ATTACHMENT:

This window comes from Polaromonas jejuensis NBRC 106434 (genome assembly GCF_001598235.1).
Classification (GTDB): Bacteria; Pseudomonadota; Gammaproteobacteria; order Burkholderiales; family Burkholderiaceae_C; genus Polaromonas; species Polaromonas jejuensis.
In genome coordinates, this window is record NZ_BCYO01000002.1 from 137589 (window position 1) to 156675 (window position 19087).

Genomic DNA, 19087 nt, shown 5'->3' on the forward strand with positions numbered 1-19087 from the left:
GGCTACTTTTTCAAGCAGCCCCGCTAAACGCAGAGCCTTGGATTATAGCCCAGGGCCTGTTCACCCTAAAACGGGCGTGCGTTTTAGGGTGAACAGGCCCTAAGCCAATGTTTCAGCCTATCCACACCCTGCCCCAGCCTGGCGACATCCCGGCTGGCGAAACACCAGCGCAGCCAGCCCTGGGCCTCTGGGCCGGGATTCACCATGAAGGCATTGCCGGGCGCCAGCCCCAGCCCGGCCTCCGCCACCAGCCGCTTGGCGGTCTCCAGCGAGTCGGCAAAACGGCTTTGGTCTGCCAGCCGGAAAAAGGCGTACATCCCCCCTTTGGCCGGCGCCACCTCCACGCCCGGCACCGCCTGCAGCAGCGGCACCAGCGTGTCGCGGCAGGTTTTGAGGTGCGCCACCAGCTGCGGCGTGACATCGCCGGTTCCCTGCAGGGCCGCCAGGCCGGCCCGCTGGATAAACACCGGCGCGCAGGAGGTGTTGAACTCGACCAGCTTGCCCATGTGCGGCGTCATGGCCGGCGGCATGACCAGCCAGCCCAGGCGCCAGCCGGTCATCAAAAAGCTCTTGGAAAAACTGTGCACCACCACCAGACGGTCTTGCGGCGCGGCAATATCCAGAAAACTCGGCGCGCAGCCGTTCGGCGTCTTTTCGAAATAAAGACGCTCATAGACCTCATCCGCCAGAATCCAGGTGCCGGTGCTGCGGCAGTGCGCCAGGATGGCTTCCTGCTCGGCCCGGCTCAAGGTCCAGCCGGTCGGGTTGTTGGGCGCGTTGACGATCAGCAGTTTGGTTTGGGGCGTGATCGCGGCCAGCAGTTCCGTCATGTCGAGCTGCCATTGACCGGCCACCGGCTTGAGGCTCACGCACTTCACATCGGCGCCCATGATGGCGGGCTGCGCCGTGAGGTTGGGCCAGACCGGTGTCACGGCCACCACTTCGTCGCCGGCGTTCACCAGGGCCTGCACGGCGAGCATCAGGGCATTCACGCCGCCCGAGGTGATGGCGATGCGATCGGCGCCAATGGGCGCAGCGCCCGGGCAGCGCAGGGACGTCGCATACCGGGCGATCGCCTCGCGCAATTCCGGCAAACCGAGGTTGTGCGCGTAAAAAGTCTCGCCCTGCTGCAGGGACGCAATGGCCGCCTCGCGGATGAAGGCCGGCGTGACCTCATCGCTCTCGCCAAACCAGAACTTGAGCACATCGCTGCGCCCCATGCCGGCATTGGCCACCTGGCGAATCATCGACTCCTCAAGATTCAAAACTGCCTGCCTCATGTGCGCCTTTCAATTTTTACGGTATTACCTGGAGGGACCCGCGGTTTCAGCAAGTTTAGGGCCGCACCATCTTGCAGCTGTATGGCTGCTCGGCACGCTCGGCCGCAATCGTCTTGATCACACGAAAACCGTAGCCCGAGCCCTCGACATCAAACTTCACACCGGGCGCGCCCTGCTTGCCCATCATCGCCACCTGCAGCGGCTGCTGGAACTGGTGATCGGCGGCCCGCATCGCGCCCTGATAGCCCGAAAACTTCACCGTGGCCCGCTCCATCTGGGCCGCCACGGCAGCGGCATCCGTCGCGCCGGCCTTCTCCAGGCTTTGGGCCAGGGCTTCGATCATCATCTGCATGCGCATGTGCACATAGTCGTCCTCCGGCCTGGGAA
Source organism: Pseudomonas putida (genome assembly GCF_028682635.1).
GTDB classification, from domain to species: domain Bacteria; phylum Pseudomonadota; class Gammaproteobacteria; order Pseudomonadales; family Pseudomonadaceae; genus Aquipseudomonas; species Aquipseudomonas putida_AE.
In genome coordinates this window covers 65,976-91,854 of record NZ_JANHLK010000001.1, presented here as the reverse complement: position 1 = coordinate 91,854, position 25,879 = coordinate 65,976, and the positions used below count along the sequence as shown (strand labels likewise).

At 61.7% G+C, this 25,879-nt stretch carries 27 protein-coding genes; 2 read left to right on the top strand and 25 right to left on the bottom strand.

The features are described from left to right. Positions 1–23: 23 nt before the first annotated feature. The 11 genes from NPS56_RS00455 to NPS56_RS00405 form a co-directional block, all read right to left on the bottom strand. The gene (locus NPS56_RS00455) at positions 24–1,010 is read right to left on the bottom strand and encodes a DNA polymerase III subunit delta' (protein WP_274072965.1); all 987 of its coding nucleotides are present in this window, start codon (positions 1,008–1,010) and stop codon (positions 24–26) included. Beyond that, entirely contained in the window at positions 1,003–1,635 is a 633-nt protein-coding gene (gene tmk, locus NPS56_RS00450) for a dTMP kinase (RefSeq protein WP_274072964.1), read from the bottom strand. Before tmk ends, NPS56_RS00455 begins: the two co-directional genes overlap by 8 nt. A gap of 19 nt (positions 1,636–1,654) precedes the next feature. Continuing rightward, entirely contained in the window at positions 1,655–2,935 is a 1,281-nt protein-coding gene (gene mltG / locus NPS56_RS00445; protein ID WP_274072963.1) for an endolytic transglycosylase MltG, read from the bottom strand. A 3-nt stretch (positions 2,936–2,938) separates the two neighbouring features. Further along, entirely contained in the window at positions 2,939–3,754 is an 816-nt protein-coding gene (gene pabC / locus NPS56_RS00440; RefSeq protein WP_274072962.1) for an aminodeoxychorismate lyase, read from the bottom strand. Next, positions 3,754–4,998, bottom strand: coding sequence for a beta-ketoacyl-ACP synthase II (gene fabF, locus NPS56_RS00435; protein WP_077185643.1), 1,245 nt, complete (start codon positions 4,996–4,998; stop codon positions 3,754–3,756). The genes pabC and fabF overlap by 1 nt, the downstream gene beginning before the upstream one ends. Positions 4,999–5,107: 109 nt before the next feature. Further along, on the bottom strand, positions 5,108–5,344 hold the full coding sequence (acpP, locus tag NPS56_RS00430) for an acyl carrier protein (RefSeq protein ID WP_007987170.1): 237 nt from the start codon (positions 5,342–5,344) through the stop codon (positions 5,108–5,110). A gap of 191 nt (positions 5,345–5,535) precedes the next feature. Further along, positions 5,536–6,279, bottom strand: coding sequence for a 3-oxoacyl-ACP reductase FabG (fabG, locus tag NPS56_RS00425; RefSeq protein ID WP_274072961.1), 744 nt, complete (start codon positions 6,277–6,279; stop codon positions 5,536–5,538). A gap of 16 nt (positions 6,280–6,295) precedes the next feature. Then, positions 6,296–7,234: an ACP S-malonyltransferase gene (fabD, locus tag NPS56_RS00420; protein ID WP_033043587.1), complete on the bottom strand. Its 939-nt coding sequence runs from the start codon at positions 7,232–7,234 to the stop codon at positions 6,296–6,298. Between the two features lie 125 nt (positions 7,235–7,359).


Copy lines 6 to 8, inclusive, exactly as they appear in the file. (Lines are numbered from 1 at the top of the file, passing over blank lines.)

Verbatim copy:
Source organism: Pseudomonas putida (genome assembly GCF_028682635.1).
GTDB classification, from domain to species: domain Bacteria; phylum Pseudomonadota; class Gammaproteobacteria; order Pseudomonadales; family Pseudomonadaceae; genus Aquipseudomonas; species Aquipseudomonas putida_AE.
In genome coordinates this window covers 65,976-91,854 of record NZ_JANHLK010000001.1, presented here as the reverse complement: position 1 = coordinate 91,854, position 25,879 = coordinate 65,976, and the positions used below count along the sequence as shown (strand labels likewise).